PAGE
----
The Manufacturers Alliance/MAPI projects solid growth in the next two years for the U.S. economy and expects the manufacturing sector to continue to outpace the overall economy. But the pace of growth is likely to decelerate, in relation to 2004, at least in the next year.
The Manufacturers Alliance/MAPI Quarterly Economic Forecast predicts inflation-adjusted gross domestic product (GDP) growth to be 3.9 percent in 2004 and 3.4 percent in 2005. The new prediction for 2004 is down from 4.5 percent in the August forecast, while the new 2005 outlook is down from 3.7 percent in the August outlook. The November forecast looks at 2006 for the first time and predicts GDP growth to be 3.3 percent in 2006. By supplying major assumptions for the economy and running simulations through the Global Insight Macroeconomic Model, the Manufacturers Alliance/MAPI generates unique macroeconomic and industry forecasts.
'The surge in oil and other commodity prices and rising penetration from imported goods is taking its toll on the industrial sector,' said Daniel J. Meckstroth, Chief Economist for the Manufacturers Alliance/MAPI. 'Economic growth and industrial activity will now grow more slowly than we previously expected for the rest of this year and in the first half of 2005. We continue to expect that business capital investment will be an important contributor to economic growth'a sign that business is confident about future business prospects. We also expect to see growth in exports that are faster than for imports in 2005 and 2006, and this will stabilize the trade deficit.'
Manufacturing activity should continue to grow faster than the general economy, with industrial production growth expected to increase 5.2 percent in 2004 (down from 6.0 percent forecast in the August projections) and 4.1 percent in 2005 (down from 5.7 percent in the August forecast). Industrial activity is predicted to accelerate to 5.0 percent growth in 2006. The largest percentage gains will come from a rebound in the high-tech sectors of manufacturing. Computers and electronic products are expected to rise 17.3 percent in 2004 and 13.7 percent in 2005. Non-high-tech industries will grow moderately this year and next, at 4.0 percent and 3.3 percent, respectively.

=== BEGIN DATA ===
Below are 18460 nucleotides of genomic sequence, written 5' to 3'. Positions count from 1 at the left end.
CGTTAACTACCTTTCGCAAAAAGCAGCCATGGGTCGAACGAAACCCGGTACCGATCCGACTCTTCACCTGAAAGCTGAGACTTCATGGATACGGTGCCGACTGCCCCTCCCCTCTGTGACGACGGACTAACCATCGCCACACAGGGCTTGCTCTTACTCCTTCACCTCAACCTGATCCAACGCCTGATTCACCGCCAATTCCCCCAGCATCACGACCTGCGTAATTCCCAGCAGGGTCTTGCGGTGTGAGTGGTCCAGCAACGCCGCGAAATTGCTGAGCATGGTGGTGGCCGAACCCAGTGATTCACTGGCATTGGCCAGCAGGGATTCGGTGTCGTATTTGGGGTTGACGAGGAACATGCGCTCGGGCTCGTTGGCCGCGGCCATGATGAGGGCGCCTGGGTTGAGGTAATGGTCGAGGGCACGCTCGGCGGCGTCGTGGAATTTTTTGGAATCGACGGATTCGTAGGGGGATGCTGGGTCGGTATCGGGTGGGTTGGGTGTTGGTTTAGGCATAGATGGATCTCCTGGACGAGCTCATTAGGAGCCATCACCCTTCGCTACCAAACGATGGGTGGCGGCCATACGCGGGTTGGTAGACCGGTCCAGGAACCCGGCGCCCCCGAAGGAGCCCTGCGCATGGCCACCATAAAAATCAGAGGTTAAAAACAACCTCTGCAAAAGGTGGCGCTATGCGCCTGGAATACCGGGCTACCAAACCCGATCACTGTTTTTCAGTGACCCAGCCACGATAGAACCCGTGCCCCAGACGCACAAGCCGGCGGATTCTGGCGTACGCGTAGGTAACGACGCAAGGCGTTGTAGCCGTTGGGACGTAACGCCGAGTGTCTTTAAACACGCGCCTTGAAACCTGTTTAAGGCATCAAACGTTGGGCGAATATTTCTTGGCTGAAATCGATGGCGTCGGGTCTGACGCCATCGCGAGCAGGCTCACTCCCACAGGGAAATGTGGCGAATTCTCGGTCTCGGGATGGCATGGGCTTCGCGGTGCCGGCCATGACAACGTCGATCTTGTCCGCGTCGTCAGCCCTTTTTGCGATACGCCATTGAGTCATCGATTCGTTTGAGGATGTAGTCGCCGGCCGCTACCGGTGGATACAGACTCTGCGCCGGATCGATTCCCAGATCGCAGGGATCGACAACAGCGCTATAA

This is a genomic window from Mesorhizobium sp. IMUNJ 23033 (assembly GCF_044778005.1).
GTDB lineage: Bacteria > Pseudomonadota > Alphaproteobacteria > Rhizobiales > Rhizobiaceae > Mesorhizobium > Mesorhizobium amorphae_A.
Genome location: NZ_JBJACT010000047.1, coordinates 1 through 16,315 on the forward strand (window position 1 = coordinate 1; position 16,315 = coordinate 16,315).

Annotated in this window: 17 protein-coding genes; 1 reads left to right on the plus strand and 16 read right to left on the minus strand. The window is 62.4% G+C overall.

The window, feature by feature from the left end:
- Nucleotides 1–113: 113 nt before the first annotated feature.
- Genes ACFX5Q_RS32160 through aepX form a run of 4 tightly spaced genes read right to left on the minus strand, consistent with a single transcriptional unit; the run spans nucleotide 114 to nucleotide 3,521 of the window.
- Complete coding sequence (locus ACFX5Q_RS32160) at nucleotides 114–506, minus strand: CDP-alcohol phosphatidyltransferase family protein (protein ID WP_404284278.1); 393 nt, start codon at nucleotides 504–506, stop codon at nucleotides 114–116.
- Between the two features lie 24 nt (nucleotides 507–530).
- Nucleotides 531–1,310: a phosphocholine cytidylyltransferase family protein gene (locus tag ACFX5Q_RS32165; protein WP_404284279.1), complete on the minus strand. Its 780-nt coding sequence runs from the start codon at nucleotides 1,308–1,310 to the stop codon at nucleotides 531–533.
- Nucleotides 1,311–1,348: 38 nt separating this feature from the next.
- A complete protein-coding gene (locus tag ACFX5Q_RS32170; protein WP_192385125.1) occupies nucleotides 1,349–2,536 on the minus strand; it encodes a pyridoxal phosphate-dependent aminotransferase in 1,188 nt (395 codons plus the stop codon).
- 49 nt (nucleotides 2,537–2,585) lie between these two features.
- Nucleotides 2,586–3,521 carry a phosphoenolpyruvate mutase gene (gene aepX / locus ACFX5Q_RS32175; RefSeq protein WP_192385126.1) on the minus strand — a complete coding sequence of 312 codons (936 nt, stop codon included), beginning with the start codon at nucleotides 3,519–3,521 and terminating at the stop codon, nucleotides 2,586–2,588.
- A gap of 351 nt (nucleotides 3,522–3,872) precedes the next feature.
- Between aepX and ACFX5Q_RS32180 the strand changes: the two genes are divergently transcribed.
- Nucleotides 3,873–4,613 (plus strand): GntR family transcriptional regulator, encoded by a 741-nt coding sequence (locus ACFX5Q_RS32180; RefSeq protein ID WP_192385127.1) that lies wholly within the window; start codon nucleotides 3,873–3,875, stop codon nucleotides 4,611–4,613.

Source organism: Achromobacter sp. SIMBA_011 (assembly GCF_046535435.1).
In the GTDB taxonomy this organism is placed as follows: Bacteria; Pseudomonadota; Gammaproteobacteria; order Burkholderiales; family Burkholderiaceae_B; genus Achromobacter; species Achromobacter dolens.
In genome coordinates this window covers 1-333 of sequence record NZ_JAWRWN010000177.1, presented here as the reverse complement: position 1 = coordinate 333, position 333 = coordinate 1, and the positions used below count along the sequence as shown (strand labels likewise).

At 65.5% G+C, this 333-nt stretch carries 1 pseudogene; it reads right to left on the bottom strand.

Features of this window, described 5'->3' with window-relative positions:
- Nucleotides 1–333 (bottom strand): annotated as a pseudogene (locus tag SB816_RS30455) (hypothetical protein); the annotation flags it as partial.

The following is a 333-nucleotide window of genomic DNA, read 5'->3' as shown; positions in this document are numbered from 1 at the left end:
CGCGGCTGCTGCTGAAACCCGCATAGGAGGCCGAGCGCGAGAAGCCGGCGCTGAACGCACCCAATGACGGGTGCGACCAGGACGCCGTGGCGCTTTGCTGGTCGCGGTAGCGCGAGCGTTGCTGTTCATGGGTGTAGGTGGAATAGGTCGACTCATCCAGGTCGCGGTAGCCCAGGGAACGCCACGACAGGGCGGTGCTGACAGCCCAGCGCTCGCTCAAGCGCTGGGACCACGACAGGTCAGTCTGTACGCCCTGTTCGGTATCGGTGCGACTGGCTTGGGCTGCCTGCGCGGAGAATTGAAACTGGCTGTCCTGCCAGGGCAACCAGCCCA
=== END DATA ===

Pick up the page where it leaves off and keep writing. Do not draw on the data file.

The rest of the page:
Real investment in equipment and software should increase 11.6 percent in 2004, 9.3 percent in 2005, and 8.1 percent in 2006, growing several times faster than the general economy. Net exports also should contribute to economic growth. Inflation-adjusted exports should rise 8.3 percent this year and 8.0 percent next year, while imports are expected to increase at a more moderate 9.5 percent in 2004 and 5.2 percent in 2005. This is partially due to expected depreciation of the dollar.
The forecast also envisions the unemployment rate remaining relatively stable, averaging 5.5 percent in 2004, 5.3 percent in 2005, and 5.4 percent in 2006. To view the economic forecast tables, Click Here. Use the buttons at the bottom of the page to view more data.